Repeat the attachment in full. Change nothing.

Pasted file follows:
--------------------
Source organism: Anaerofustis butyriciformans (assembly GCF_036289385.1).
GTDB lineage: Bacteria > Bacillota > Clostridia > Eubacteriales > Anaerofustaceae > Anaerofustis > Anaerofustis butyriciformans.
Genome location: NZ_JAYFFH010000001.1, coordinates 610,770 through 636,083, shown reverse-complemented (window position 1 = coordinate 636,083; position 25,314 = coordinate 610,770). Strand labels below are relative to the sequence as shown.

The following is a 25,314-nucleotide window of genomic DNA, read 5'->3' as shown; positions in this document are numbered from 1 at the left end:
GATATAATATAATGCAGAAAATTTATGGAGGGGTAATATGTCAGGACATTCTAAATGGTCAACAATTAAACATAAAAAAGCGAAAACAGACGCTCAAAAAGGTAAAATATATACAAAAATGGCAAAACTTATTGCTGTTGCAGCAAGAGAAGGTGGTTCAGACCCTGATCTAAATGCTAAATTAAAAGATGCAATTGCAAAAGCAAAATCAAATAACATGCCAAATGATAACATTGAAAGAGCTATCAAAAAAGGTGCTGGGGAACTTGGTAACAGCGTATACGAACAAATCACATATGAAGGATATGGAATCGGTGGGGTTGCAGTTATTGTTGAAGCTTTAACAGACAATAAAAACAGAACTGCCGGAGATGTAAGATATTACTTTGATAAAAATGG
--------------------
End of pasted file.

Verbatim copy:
Source organism: Anaerofustis butyriciformans (assembly GCF_036289385.1).
GTDB lineage: Bacteria > Bacillota > Clostridia > Eubacteriales > Anaerofustaceae > Anaerofustis > Anaerofustis butyriciformans.
Genome location: NZ_JAYFFH010000001.1, coordinates 610,770 through 636,083, shown reverse-complemented (window position 1 = coordinate 636,083; position 25,314 = coordinate 610,770). Strand labels below are relative to the sequence as shown.

The following is a 25,314-nucleotide window of genomic DNA, read 5'->3' as shown; positions in this document are numbered from 1 at the left end:
GATATAATATAATGCAGAAAATTTATGGAGGGGTAATATGTCAGGACATTCTAAATGGTCAACAATTAAACATAAAAAAGCGAAAACAGACGCTCAAAAAGGTAAAATATATACAAAAATGGCAAAACTTATTGCTGTTGCAGCAAGAGAAGGTGGTTCAGACCCTGATCTAAATGCTAAATTAAAAGATGCAATTGCAAAAGCAAAATCAAATAACATGCCAAATGATAACATTGAAAGAGCTATCAAAAAAGGTGCTGGGGAACTTGGTAACAGCGTATACGAACAAATCACATATGAAGGATATGGAATCGGTGGGGTTGCAGTTATTGTTGAAGCTTTAACAGACAATAAAAACAGAACTGCCGGAGATGTAAGATATTACTTTGATAAAAATGG